These last couple of weeks, I have been observing holiday shoppers as they make their purchases. I was at my nearby Target store just this past Saturday. People were leaving the cash registers, the season's red bags of every size in hand. Bags filled with gifts.
What I noticed was not the quantity of the packages, which were many. It was the look on the faces of these shoppers that gave me pause. They looked harried, distracted, and some even somewhat upset. This was true especially for the ones who pulled right out into traffic without looking to notice that I was in their way. All the while clutching their bounty.
The holidays are a time of greater stress as people try to get ready for their celebrations while they carry on with their regular programs. That could be part of the reason many of the shoppers I observed looked upset.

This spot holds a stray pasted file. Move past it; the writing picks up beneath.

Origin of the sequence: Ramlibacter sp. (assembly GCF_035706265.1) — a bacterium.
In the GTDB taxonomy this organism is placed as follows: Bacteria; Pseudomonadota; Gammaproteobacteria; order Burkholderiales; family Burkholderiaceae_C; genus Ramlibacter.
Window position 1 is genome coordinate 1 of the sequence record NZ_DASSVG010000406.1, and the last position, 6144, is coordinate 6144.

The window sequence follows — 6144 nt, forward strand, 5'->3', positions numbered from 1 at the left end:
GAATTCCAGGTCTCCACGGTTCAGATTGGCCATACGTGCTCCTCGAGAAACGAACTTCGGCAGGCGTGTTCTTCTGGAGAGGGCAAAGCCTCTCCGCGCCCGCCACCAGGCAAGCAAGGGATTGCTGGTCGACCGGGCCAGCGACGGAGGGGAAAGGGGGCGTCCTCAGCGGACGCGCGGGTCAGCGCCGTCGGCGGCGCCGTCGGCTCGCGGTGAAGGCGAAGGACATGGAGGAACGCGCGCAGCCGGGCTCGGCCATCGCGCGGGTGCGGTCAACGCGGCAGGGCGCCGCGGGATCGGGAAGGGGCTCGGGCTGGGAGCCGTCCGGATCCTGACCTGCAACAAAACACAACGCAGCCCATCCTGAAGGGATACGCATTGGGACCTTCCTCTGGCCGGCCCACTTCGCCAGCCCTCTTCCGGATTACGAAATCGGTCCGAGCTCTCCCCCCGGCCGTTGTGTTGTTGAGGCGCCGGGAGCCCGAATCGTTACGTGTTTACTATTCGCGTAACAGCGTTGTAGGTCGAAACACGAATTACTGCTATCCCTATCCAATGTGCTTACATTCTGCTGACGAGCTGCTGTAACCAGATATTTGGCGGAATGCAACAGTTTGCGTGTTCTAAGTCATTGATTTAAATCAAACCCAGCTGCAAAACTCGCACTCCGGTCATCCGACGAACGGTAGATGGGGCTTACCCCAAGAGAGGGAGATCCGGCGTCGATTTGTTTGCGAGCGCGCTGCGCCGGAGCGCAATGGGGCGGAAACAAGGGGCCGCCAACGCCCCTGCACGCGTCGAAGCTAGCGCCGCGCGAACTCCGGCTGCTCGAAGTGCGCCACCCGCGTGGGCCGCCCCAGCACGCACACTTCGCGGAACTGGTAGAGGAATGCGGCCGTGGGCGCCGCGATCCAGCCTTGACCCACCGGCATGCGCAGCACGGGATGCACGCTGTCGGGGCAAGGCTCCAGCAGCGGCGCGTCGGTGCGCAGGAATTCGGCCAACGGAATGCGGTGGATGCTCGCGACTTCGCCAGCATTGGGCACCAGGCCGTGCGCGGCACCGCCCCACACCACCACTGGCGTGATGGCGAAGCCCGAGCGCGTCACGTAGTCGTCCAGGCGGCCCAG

Or maybe the reason is that we live in a consumer-intensive culture where it is felt obligatory to have gifts for everyone and not having had enough time to get to know what everyone wishes, we rely on our best guess. Yes, many of the clever marketing messages we receive every day seduce us into purchasing more than we need. We're still all right with that, by and large.
What we worry about may be that a lot has been put into the marketing of those products, and not enough into the quality of the products themselves. We may worry that the return policies at the store we are making the purchase at will be difficult to navigate when we, or our family and friends, try to return or exchange those gifts later.
A lot has been banked on loading the front end, has enough attention been paid to following through with those promises? Are we seducing customers and then leaving them to fend for themselves once they've made our budgets?